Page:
The ongoing Khan Report recommendations are still making waves as officials now make the difficult decision about which are possible to implement, and the best way to do so to ensure maximum impact.
The recommendations are the result of an in-depth critical review of the UK’s current stop smoking services. The review was enacted in the wake of a startling prediction that the UK, under the current cessation remit, will miss it’s “smoke free” by 2030 deadline by at least seven years.
Sajid Javid, UK health Secretary, commissioned ex Barnardo’s chief turned anti-smoking tsar, Javed Khan to carry out the review. There have been mixed reactions to his 15 recommendations, of which some are already being hailed as oppressive or simply unfeasible.
Many however have welcomed the hard-line approach, including Professor Sir Chris Whitty who states that the tobacco industry has “addicted millions of Britons at a young age”, and should face stern reprimand in response.
Even Javid himself is said to be privately against some of the ideas, the Daily Mail reports, but has stressed the Government will “carefully consider” all of the challenging but evidence-backed recommendations.
The recommendations set out by Khan have been broken into 4 primary stages of action targeting different areas to create an end-to-end cessation journey.
Starting with implementations to prevent youth access, then discouraging and providing alternatives to current smokers, while adding financial pressures to companies benefitting from addiction, which can then be reinvested into cessation services.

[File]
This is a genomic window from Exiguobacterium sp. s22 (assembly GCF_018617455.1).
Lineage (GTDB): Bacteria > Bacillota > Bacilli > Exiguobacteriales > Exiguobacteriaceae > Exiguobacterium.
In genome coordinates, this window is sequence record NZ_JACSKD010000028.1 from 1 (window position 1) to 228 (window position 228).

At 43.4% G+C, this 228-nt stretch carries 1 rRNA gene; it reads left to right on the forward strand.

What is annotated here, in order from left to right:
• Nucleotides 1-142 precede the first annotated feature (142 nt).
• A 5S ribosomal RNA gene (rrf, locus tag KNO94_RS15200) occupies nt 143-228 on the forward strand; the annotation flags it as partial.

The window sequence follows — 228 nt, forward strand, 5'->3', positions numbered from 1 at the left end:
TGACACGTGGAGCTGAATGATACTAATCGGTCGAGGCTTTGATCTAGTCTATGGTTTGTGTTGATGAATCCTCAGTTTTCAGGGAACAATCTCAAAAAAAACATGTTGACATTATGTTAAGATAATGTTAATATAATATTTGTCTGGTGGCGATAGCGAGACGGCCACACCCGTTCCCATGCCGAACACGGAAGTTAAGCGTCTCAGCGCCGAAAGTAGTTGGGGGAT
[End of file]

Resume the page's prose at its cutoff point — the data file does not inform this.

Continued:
Khan’s First Step - Invest Now
Only one of the 15 recommended actions comprises the entirety of Khan’s first step towards making a smokefree UK possible by 2030. This means the number of adult smokers must fall to 5% or below, from the current rate of 15%.
Of the 15 raised, four have been flagged as critical actions – ‘must-do’s’ that, according to Khan, are vital to making the 2030 goal possible again. This first recommendation is one of these four critical actions.
The first stage of Khan’s plan is called “Invest Now”. This recommendation calls for urgent investment of a minimum of £125 million per year into smoking interventions. The source of these funds has been split between 3 potential options observed by Khan and his team:
Additional funding from within Government
Khan has stated throughout the report that he understands the pressures faced by the treasury and as such has stressed that only six of the 15 recommendations require any additional investment beyond current levels, however the additional £125 million investment is certainly one of them.
While there is credibility to fears that in order to find this money, UK taxpayers at a domestic level might see increases – after all, it wouldn’t be a stretch to assume parliament might apportion part of the blame to smokers themselves, seeing increasing our general taxes as a justified shift to counter the tobacco-related pressures faced by institutions like the NHS.
Thankfully, this has not been proposed, in fact Mr Khan, OBE, has instead proposed that “If the government cannot fund this themselves, they should 'make the polluter pay’ and either introduce a tobacco industry levy, or generate additional corporation tax, with immediate effect.”
Essentially, Khan feels big tobacco should be footing the bill for the damage they have done with ‘lethal products’.
Michelle Mitchell, CEO of Cancer Research UK said:
“Smoking is not only the biggest cause of cancer, but it also hits the most deprived the hardest. Amidst the current cost of living crisis, smoking continues to pull our most disadvantaged communities further into poverty by costing them billions each year.
All the while, the tobacco industry continues to profit significantly at the expense of our nation’s health. This review suggests the vital measures needed to achieve a smokefree world for all by preventing young people from starting to smoke and supporting those who do to stop.